7) Don’t be fooled by gas-saving gadgets. OK, change the list format on this one. According Popular Mechanicsnot only do gimmicks like copper tubes, magnets and other devices and unconventional fuel additives show little to no improvement in your MPG, but most seem to hurt fuel economy and power.
Drive well –
8) Have you ever heard of hyper-milling and eco-driving?? These driving techniques center around a few basic ideas. For example, slide towards the red light stops. Accelerate slowly and smoothly. On the highway, set the cruise control at or slightly below the speed limit. Look for fuel efficiency in a new car, rather than horsepower. Drive behind larger vehicles for aerodynamic benefits, like a NASCAR driver, but at a much safer speed. Avoid excessive idling. Use overdrive gears. Ease off the throttle and save your brakes whenever possible. Not only will these techniques improve your MPG by 30 percent or more, but you’ll be much more relaxed once you get the hang of it.
9) Plan and Combine your Trips. Save fuel and reduce wear and tear on your car by doing things like staggering your work hours to avoid peak travel times, working remotely if you can, and using carpools and public transportation. When running errands, try to get multiple jobs done in one trip. Several short trips from a cold start can use twice as much fuel as one longer trip, according to the Environmental Protection Agency.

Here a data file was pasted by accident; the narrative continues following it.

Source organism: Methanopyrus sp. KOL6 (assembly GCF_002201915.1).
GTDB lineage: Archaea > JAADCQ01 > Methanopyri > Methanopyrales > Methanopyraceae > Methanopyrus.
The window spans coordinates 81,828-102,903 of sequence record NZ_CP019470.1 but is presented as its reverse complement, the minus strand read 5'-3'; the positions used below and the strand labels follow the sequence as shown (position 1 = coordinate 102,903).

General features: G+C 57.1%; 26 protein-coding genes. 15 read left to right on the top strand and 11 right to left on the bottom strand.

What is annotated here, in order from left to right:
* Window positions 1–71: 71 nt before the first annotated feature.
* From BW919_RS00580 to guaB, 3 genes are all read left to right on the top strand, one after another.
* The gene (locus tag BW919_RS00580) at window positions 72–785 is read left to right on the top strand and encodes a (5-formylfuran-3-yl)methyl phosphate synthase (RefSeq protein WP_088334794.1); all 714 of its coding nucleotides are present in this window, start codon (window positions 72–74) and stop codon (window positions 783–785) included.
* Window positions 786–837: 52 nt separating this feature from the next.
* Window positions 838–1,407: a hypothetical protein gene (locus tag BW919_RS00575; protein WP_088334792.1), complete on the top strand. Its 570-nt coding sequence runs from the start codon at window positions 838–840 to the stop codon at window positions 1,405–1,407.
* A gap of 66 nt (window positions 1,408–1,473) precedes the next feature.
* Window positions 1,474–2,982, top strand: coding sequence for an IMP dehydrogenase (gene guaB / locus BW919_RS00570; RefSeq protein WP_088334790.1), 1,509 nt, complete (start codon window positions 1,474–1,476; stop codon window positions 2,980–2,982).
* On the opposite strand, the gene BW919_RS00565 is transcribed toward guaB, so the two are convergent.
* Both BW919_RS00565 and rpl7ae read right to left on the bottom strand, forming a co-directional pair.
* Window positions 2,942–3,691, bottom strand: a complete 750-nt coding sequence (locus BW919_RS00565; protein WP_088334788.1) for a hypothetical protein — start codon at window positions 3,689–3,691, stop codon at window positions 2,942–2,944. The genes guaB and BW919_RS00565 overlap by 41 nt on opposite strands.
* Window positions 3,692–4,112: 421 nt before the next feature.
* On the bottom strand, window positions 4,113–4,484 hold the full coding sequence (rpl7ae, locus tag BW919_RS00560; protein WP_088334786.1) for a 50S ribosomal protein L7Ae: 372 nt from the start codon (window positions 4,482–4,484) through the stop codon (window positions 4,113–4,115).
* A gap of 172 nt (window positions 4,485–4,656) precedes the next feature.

10) Lose weight. No, I don’t necessarily mean you, but every little bit helps. An extra 100 pounds in your vehicle can reduce MPG by up to two percent, or $0.04 to $0.08 per gallon of gas. So don’t lug around that jet ski, trailer, or a quarter ton of garden bricks if you don’t plan on using them on that trip.
With these tips in your arsenal, you can get the most out of your car’s fuel economy and driving life, help save the environment, and ease that pain in the pocket. Once alternative fuels become more widely available for consumer use, do the right thing and make the switch at the earliest opportunity. It will be a step forward for civilization.